Aires provides you with the capability to replace your control surfaces on the L-29 Delphin. The packaging is the standard polyethylene bag secured to a header card with staples. There are no supplied instructions but then again, the six parts are a direct replacement for the kit’s control surfaces.
Although most paints will adhere to resin alone, I would recommend that you wash the parts to remove any remaining mold release and prime them first. The parachute and parachute housing will need to be installed with your favorite CA (super glue) or epoxy, as the normal plastic glues or solvents will not react with the resin.
Aires has molded the control surfaces perfectly in light tan resin with no apparent bubbles. Be very careful removing the part from the resin block, it is incredibly easy to accidently break the flap rails and elevator counterbalances. The flap rails are especially sensitive as they are thin and sensitive to any side pressure you put on them during separation. I used a photo-etch saw to remove the control surfaces and then trimmed with a #11 scalpel blade. Total preparation time for the Aires control surfaces, not including painting, was under twenty minutes and that is taking care to cut off the pour block properly.
So what advantages do you get? Starting off with the elevator, if you look at the attached photographs, you get to avoid filling a rather large depression on the AMK elevator top, just to the port of center. The counterbalances seem to be a bit more refined, but make sure you check your walk around pics to make sure you agree, it’s going to be a close call. The Aires trailing edge is nice and thin as compared to the AMK kit supplied injected parts. A feature that can be found on some aircraft is that the riveting on the elevator are rather prominent, but that detail is missing on both the Aires and AMK parts. Check your resources, I don’t know if some elevator surfaces had flush riveting and some had the rivets that stand proud of the surface. Clearly, the stabilizer has flush rivets.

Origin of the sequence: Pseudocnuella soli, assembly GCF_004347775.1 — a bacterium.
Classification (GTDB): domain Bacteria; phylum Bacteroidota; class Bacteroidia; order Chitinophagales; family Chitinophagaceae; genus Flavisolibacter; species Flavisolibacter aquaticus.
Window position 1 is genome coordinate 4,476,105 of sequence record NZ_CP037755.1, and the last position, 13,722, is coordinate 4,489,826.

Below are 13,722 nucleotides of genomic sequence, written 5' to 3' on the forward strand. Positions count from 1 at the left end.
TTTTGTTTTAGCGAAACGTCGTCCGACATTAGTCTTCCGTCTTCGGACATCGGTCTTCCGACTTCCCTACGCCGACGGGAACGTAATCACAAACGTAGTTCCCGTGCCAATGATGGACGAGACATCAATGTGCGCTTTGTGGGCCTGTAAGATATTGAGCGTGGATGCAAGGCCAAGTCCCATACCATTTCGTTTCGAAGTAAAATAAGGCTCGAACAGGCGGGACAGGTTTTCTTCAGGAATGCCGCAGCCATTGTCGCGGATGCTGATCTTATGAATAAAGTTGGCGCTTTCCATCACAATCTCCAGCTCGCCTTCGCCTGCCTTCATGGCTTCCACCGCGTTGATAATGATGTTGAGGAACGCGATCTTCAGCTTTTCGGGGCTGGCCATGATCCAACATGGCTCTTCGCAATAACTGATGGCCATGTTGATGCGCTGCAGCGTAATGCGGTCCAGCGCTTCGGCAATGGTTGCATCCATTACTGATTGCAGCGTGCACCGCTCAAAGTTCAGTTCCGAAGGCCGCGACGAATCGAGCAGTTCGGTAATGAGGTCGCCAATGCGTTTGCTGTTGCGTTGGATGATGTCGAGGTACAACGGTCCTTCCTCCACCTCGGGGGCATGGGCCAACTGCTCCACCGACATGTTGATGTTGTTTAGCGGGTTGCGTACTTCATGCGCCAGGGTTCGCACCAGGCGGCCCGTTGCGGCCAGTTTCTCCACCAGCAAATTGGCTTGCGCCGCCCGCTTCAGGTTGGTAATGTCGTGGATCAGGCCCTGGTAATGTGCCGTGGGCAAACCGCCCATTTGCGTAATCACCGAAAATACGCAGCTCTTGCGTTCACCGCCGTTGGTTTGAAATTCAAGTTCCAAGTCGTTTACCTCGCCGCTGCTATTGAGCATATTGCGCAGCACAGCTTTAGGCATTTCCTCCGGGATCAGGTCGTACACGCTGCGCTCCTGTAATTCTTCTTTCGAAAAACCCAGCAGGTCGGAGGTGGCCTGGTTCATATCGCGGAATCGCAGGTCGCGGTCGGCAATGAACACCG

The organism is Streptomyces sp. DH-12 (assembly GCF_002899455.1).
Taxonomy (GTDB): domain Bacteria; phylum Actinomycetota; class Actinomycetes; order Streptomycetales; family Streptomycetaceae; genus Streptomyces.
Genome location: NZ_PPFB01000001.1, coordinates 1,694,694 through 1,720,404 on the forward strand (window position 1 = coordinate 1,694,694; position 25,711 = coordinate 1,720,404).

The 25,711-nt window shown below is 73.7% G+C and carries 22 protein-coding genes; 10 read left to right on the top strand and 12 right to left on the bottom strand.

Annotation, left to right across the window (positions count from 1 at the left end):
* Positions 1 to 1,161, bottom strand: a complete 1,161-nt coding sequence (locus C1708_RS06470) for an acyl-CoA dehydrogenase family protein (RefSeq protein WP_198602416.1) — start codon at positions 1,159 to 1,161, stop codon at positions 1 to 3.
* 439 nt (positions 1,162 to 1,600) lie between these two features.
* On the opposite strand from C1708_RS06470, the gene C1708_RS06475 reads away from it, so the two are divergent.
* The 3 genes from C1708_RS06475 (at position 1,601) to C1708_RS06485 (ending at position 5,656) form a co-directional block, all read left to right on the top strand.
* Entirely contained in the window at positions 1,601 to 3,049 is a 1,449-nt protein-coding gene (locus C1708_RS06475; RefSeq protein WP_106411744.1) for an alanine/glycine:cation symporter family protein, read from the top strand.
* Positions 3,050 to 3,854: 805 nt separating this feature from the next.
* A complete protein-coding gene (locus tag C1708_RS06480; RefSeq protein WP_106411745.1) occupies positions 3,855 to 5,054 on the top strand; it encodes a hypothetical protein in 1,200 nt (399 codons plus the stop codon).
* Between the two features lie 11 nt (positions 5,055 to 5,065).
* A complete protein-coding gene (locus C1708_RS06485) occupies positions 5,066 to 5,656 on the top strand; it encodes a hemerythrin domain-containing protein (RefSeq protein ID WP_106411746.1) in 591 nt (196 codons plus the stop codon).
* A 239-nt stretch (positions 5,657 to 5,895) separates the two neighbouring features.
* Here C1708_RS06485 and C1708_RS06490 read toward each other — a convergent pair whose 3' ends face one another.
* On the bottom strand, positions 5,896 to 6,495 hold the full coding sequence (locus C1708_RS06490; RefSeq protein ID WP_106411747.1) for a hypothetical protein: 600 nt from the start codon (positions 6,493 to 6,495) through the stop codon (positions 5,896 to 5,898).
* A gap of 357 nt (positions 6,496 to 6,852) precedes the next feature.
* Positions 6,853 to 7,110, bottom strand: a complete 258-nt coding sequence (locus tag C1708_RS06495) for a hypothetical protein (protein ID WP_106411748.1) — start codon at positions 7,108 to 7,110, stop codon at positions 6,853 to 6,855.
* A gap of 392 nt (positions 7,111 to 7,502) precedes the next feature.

The AMK kit rudder is supplied in two parts as compared to the single piece provided by Aires. The trailing edges of the Aires rudder are again nice and thin as compared to the AMK kit parts. I could not get a picture to show it, but the Aires rudder fits better to the vertical stabilizer as well. A feature that can be found on some aircraft is that the riveting on the rudder are quite noticeable, but that detail is missing on both the Aires and AMK parts. Check your resources, I don’t know if some rudder surfaces had flush riveting and some had the rivets that stand proud of the surface. Clearly, the vertical fin has flush rivets.
The Aires flaps feature the indents on the on the sides of the flaps where the internal tubular structure forms a ‘dimple’. In some photographs, it appears that this dimple is actually the inside of the tubular structure and appears to have been covered with tape. The Aires parts again feature a better trailing edge than the AMK parts. Interestingly, the AMK parts come with tabs to set the flaps at a set distance in the wing and the Aires parts do not have this feature. I am not sure this is a plus or minus to either part. I presume the tabs on the AMK flaps are to make sure the flaps are extended just the right amount. If you have any concerns, you can always use the AMK kit parts as a guide. Both the AMK and Aires parts also are missing a guide pin about 25% from the trailing edge of the flaps.
Despite my comments on the rivets and the guide pin, the Aires product is superior to what is provided in the AMK kit. There are some 13 L-29 walkarounds linked on the www.cybermodeler.com website if you want to see more detail of the real thing. This product is highly recommended due to the ease of use, the superior appearance of the Aires parts, and added detail.
Thanks to Aires Hobby Models and IPMS/USA for the opportunity to review this set.
Frank Landrus, IPMS# 35035